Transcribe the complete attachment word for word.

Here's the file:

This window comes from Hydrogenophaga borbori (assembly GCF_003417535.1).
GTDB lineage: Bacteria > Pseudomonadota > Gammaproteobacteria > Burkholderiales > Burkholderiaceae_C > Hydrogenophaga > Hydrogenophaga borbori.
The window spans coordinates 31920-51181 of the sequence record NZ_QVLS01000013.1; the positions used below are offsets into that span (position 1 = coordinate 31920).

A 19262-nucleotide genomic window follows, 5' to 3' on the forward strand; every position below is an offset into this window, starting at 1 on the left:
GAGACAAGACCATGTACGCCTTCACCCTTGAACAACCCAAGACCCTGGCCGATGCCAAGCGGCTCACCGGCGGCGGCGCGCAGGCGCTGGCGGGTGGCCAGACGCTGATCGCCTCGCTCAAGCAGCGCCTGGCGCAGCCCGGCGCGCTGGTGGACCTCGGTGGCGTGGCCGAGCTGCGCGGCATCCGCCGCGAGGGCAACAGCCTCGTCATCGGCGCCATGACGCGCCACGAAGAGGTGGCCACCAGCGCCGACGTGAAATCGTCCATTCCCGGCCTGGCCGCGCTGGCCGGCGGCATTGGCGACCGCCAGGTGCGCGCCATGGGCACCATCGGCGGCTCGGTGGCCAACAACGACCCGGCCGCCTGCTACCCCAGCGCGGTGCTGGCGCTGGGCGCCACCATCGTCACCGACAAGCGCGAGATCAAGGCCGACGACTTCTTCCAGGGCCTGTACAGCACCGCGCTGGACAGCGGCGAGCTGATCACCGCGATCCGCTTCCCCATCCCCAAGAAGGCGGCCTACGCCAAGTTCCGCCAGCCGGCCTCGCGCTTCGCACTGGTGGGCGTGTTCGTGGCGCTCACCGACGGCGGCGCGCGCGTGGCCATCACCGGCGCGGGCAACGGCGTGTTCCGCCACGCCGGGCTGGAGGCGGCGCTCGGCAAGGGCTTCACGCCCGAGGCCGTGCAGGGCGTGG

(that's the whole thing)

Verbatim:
This window comes from Hydrogenophaga borbori (assembly GCF_003417535.1).
GTDB lineage: Bacteria > Pseudomonadota > Gammaproteobacteria > Burkholderiales > Burkholderiaceae_C > Hydrogenophaga > Hydrogenophaga borbori.
The window spans coordinates 31920-51181 of the sequence record NZ_QVLS01000013.1; the positions used below are offsets into that span (position 1 = coordinate 31920).

A 19262-nucleotide genomic window follows, 5' to 3' on the forward strand; every position below is an offset into this window, starting at 1 on the left:
GAGACAAGACCATGTACGCCTTCACCCTTGAACAACCCAAGACCCTGGCCGATGCCAAGCGGCTCACCGGCGGCGGCGCGCAGGCGCTGGCGGGTGGCCAGACGCTGATCGCCTCGCTCAAGCAGCGCCTGGCGCAGCCCGGCGCGCTGGTGGACCTCGGTGGCGTGGCCGAGCTGCGCGGCATCCGCCGCGAGGGCAACAGCCTCGTCATCGGCGCCATGACGCGCCACGAAGAGGTGGCCACCAGCGCCGACGTGAAATCGTCCATTCCCGGCCTGGCCGCGCTGGCCGGCGGCATTGGCGACCGCCAGGTGCGCGCCATGGGCACCATCGGCGGCTCGGTGGCCAACAACGACCCGGCCGCCTGCTACCCCAGCGCGGTGCTGGCGCTGGGCGCCACCATCGTCACCGACAAGCGCGAGATCAAGGCCGACGACTTCTTCCAGGGCCTGTACAGCACCGCGCTGGACAGCGGCGAGCTGATCACCGCGATCCGCTTCCCCATCCCCAAGAAGGCGGCCTACGCCAAGTTCCGCCAGCCGGCCTCGCGCTTCGCACTGGTGGGCGTGTTCGTGGCGCTCACCGACGGCGGCGCGCGCGTGGCCATCACCGGCGCGGGCAACGGCGTGTTCCGCCACGCCGGGCTGGAGGCGGCGCTCGGCAAGGGCTTCACGCCCGAGGCCGTGCAGGGCGTGG